But very few games have brought me to tears or thrilled me in the way films or TV can. To connect most deeply with the consumer, the media must nail everything just right. An unbelievable world, an uninteresting story, poor writing or acting – any of these things will break the spell. But one thing games often fail at – and consequently lose their magic – is in creating interesting characters that the player cares about.

Of course, we can make excuses for games – facial animation is still generally unbelievable, the gameplay disconnects the player from the drama, “engaging characters” don’t sell games (directly)… but the simple fact that there are games which have got this right, proves that it can be done.

I can only really list two game characters I connected deeply with. The first is Link’s childhood friend Saria in The Legend of Zelda: Ocarina of time. The friends part ways in Link’s youth, but even after Link learns to travel through time, he is unable to prevent Saria’s death or even say a final farewell – just her haunting melody echoes through the Kokiri Forest Meadows.

Lost Odyssey delivered short stories with simple pictures
and music to develop the characters
The other character with whom I developed a strong connection was Kaim Argonar from Lost Odyssey (2008). Much of Kaim’s character is revealed in the game’s Thousand Years of Dreams sequences where Kaim remembers things from his past. In these sequences, the player is presented with third-person prose accompanied by simple abstract visual backdrops and music and ambient sounds. Through these “dreams” the player is shown the sword-for-hire mercenary’s sympathetic and caring nature.

Curiously, neither example relies on bleeding-edge visuals or carefully orchestrated cutscenes. Written word and well-pitched audio are the only thing used to develop a connection with the player and enhance the emotional experience. While Kaim’s multifaceted character sustains interest and believable humanity, the simplicity of Link and Saria’s friendship tragedy was enough to pull at my heartstrings without overdeveloping the characters’ depth.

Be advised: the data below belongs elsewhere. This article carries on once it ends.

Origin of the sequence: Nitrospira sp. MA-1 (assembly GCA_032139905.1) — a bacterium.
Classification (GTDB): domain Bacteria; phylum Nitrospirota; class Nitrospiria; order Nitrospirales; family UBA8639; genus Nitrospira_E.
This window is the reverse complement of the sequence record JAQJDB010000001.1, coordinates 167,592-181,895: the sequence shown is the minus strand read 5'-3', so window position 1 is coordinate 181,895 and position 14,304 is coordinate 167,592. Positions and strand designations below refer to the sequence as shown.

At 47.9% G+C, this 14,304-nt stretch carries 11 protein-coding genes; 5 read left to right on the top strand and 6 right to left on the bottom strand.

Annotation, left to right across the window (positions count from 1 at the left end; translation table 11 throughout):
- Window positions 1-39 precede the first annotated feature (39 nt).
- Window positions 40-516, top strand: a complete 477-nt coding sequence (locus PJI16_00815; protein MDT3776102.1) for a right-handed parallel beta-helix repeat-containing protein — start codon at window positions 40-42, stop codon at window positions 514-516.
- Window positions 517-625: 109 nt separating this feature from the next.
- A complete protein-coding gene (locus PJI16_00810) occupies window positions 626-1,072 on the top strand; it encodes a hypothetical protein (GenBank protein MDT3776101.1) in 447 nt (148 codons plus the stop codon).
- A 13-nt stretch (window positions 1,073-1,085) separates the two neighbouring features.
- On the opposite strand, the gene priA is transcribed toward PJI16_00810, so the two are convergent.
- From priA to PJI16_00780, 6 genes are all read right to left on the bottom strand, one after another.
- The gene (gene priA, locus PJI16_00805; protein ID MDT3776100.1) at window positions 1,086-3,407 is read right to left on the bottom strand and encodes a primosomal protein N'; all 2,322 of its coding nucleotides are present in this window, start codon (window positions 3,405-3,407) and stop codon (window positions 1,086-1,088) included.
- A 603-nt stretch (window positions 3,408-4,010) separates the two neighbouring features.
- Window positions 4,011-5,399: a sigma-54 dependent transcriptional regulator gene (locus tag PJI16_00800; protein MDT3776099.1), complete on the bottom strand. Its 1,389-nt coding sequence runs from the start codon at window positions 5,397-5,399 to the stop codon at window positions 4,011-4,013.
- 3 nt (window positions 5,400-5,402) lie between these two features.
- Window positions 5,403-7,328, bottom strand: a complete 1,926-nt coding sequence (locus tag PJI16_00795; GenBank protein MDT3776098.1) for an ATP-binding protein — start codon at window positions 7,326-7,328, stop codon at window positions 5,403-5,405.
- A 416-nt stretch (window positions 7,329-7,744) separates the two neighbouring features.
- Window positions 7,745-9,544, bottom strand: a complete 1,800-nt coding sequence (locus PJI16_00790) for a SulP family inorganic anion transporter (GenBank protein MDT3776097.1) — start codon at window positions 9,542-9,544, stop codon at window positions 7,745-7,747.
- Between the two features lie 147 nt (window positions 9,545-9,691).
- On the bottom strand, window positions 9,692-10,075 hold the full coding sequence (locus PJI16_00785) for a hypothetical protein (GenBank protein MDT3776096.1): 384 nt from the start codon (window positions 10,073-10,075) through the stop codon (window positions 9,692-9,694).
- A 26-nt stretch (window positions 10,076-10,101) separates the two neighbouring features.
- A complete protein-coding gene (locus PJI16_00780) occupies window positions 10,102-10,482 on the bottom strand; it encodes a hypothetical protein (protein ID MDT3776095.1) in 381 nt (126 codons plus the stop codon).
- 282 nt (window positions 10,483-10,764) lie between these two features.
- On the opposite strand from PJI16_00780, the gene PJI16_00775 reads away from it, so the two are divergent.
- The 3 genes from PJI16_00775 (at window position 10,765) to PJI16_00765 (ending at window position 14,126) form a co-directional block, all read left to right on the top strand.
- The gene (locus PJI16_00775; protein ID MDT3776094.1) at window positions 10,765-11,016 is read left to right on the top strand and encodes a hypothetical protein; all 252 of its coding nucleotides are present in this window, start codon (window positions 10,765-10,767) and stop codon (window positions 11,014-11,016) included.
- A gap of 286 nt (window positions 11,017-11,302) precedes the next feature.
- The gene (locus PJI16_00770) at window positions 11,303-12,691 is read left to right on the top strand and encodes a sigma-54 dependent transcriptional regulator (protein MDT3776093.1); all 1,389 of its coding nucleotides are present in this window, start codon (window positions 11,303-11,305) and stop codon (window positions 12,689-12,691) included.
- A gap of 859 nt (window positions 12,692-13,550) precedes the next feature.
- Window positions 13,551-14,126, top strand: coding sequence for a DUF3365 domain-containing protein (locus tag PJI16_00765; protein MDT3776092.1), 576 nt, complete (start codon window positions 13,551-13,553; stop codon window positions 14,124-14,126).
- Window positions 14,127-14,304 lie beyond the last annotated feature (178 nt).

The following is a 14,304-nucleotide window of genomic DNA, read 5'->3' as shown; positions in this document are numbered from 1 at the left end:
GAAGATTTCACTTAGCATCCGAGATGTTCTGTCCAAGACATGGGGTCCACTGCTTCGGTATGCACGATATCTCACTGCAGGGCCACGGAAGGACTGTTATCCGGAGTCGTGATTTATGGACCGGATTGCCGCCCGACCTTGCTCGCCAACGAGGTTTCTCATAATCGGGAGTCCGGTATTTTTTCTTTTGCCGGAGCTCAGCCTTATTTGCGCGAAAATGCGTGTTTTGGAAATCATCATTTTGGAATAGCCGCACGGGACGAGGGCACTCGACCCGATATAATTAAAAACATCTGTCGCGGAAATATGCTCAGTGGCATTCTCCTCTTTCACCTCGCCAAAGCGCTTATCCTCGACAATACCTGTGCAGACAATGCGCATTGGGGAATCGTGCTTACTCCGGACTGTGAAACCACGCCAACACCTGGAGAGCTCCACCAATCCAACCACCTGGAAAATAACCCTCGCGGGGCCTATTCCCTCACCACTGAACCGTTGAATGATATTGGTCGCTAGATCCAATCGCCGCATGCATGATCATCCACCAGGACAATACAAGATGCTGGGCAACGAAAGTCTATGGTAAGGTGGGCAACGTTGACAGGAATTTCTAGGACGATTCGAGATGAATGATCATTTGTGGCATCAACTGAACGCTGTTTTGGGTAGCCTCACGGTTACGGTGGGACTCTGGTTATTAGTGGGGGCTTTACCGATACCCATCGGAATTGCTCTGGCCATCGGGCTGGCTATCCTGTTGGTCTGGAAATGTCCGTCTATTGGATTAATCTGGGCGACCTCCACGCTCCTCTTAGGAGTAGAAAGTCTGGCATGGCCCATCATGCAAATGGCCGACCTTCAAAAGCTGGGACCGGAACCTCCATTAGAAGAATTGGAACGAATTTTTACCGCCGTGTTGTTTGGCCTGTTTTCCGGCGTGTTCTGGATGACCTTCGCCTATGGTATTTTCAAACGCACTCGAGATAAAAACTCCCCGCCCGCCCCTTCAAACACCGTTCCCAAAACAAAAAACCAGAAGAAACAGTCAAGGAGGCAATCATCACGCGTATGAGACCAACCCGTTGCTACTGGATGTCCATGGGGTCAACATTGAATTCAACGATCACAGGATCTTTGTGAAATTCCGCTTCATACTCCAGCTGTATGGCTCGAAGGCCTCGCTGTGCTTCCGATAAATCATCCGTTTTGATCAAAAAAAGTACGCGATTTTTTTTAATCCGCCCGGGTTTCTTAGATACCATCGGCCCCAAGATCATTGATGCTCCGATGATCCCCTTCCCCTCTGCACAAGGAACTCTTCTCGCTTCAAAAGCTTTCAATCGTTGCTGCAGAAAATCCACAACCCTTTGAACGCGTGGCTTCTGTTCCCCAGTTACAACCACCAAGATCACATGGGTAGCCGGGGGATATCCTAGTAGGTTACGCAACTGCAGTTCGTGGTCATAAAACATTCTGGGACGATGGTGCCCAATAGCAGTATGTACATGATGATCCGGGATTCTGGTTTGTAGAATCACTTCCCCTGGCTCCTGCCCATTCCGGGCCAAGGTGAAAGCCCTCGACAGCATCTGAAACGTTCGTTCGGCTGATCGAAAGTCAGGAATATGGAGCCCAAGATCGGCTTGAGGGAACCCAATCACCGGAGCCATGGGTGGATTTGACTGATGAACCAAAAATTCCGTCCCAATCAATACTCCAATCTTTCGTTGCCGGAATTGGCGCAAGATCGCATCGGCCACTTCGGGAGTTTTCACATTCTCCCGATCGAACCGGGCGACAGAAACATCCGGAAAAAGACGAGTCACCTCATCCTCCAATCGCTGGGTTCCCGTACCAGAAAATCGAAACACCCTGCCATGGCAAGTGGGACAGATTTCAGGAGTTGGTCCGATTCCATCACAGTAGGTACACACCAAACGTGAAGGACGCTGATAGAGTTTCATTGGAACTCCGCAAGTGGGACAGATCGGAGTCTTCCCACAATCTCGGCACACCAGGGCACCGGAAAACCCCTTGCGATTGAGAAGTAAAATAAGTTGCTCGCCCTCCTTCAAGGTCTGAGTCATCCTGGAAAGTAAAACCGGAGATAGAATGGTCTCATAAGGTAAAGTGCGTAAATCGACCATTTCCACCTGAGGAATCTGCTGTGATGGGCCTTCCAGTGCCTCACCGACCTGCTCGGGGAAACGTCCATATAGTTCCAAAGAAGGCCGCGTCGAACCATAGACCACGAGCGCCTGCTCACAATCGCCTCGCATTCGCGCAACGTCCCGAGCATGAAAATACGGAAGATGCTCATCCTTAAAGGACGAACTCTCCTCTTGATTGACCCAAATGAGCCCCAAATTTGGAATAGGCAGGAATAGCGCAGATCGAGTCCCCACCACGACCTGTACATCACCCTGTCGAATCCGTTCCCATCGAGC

Poor Maximus never wanted to mutilate all those gladiators,
he just wanted to get touchy feely with the corn.
Call it macabre, but few things get the emotional response from me as a classic greek tragedy – a hero’s fall. Maximus, the protagonist from the 2000 film Gladiator is a good example of a character who “works” for me. We see him first as a general, then as a father and husband, then as a vengeful warrior. Exposing so many of these facets of the character, and being so close to him during pivotal moments in his life allows the viewer to develop a very strong relationship with the character.

In most cases the character’s appearance is only used to make an engaging first impression and provide a visual summary of the character, but this importance shouldn’t be understated. In some cases, the appearance can be used to support emotions which put greater emphasis on appearance. Familiarity is generally broken by characters with an inhuman appearance – and consequently attachment is lost. This is often intentionally the case with “the bad guys”. Physical attraction can also be important if the story nurtures a relationship between two characters; Hollywood knows all too well to use attractive actors and actresses when making romantic films and the same should be true for games.  

But ultimately, I feel the single most important part of creating an engaging character is the script. The events which happen to the character, their backstory and also what they say during the experience are what separate engaging characters from flat ones. Books are unable to use visual appearance and films are necessarily short, yet memorable and deeply emotional character engagements happen in these media frequently.

Increasingly, Hollywood talent is providing voice acting in games. But it’s still rare that big or small screen scriptwriters get contracted for games. If the games industry cannot – or will not – attract the best of this (and other) writing talent, then its little wonder the characters come up short. With the ever-increasing budgets required to make games, why not splash a little cash in the writing department? Let’s see if they can come up with some characters that players actually care about.